what if

dark-darkness-loneliness-1446948.jpg

What if? What if it never works out? What if we run out of money? What if nobody supports us? What if we can’t do it? What if we can? What if he leaves? What if I can never do it on my own? What if…what if... what if…

The anxiety of overthinking that comes with the fear of abandonment is relentless, there’s no other like it. The fact that you fear you can’t make it with someone’s help bleeds into the fear of not succeeding without them. The result is always the same because of the core root belief that you don’t deserve any of it in the first place. The person being the crutch or tool, to keep you frozen in time- snuggled in your hole of immobility, holding onto every bit of warmth and comfort that safety seemingly provides you.

But why are we carrying this in the first place? What was the trauma or micro traumas that resulted in this auto-response of always making ourselves small? Is it because the more we squash ourselves-our light, down, the more we’ll go by unnoticed by our parent, so they won’t have to leave us? Is it because we fear that we are incapable of supporting ourselves, so we latch onto whom or whatever we choose, to be our 24-hours, on-call liability? Are we trying to make someone else accountable of our lives so as to never have to take responsibility for ourselves; our actions (or lack of), and where we take ourselves in this lifetime? Are we refusing to acknowledge that deep down we feel responsible for everyone’s choice to leave us? Is that the curtain that hides our resistance to recognize that another person decided to abandon us? May that be why we build ourselves a prison-like shelter of blame and shame to keep us out of the heavy rains of unworthiness that pour over us? Perhaps it’s a combination of it all- I am most certain it is.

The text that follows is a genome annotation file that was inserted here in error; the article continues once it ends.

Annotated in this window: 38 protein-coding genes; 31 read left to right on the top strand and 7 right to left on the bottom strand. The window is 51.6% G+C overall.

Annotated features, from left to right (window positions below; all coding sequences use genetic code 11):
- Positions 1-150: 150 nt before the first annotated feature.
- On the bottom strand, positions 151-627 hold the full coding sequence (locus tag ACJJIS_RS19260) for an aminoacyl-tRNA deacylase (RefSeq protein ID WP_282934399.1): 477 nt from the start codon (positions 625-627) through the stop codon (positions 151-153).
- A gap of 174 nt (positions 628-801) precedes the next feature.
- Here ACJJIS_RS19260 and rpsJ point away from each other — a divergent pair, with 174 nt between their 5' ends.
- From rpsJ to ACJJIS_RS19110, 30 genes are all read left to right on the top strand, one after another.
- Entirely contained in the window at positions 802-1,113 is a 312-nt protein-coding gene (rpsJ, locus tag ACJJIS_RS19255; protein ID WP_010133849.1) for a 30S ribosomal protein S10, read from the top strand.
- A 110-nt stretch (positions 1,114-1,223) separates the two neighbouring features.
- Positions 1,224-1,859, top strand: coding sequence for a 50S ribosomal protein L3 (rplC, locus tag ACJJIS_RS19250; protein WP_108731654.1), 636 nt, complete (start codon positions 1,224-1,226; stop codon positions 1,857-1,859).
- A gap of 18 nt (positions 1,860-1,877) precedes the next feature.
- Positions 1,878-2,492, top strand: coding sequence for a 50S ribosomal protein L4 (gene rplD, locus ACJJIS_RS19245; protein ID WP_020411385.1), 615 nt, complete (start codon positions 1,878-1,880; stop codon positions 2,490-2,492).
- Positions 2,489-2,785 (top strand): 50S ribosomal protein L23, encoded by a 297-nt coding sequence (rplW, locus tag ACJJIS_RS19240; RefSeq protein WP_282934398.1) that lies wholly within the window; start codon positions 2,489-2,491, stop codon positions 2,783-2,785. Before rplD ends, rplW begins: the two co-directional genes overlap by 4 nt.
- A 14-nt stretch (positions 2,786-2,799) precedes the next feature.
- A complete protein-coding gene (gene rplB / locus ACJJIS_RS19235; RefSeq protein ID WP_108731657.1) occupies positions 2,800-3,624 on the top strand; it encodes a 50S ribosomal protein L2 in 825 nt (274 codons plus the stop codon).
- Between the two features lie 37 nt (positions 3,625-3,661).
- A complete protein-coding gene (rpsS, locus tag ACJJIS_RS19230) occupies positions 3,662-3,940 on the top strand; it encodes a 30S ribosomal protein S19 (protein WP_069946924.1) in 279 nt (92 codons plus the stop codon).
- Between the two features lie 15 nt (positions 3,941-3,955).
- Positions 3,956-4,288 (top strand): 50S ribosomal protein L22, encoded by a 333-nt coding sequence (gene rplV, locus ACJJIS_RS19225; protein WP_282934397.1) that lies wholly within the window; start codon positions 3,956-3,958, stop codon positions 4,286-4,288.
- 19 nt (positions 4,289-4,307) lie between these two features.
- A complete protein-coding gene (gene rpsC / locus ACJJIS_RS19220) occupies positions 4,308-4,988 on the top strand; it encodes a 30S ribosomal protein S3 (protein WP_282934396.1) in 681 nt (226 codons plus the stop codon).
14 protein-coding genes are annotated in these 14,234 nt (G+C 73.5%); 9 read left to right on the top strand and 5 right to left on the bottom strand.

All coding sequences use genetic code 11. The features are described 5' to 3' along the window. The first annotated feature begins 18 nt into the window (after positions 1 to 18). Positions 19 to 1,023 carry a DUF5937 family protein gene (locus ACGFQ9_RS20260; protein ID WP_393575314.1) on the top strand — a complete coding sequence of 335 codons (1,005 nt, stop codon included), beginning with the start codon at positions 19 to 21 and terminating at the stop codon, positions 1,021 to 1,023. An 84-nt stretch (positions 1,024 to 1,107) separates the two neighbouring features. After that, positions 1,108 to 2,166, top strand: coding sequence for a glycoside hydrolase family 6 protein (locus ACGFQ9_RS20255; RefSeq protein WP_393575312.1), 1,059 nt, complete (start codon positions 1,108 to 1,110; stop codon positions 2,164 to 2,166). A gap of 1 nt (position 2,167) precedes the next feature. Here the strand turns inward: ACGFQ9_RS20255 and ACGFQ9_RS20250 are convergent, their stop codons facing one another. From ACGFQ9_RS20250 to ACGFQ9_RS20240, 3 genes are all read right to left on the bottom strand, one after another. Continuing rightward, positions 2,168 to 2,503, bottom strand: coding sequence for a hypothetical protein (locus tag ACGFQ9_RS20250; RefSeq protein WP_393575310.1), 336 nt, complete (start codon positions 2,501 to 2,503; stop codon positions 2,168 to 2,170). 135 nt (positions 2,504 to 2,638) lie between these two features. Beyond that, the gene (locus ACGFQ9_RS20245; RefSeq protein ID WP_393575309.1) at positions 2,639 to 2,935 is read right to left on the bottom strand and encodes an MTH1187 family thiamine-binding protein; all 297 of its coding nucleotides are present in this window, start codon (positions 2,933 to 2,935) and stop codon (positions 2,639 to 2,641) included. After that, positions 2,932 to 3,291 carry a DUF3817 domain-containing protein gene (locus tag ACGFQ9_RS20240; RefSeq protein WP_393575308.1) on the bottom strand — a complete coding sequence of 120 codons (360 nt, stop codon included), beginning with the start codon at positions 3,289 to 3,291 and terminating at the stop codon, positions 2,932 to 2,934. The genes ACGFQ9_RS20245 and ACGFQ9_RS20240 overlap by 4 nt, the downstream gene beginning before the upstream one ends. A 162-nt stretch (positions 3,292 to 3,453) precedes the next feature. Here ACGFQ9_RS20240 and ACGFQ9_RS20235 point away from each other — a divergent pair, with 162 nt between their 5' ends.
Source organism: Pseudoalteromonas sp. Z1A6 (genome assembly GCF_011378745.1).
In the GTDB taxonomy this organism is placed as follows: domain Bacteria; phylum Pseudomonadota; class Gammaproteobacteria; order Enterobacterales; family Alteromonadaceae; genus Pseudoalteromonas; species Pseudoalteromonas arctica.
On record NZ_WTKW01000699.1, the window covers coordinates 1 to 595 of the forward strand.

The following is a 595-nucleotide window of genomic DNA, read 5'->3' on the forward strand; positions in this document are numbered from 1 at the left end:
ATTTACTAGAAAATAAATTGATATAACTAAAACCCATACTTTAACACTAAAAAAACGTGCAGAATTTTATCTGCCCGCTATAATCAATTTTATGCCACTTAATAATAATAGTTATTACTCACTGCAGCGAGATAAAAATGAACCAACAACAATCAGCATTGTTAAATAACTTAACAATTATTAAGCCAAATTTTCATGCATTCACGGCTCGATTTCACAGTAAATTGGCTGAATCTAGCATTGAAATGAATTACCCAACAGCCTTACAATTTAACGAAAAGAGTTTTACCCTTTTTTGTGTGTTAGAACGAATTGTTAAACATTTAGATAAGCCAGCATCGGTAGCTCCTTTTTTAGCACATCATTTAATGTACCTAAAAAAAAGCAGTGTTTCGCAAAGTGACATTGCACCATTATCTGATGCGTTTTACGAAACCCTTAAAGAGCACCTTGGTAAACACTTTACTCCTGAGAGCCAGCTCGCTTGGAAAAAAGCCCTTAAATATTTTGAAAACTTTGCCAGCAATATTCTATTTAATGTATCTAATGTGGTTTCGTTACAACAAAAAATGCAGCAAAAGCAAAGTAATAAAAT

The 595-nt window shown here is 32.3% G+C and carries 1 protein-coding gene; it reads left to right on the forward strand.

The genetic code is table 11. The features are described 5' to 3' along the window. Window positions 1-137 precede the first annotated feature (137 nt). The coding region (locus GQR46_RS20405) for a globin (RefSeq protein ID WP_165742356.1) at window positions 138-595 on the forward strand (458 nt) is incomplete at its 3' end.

A method that works for me is creating my charts; what emotion arises from this thought/situation and where do I feel it in my body? When was the first time I felt this way that I can remember (don’t overthink it)? What am I afraid of, and furthermore, what is the possible subconscious fear that resides beneath it all? What is the truth of the situation and any sensible outcomes? What can I do to heal this, and what do I need in this moment? The slow and mindful dissection of each situation paves the way to revealing the micro-traumas beneath it all making it the motivator to accept, love and release it.

Other times, all you can do is stay afloat as the waves of fear wash over you- honoring its existence and allowing yourself to be present in the emotions and thoughts as they arise- working to become unattached to what surfaces. Accepting that sometimes we fall backwards even after taking steps forward.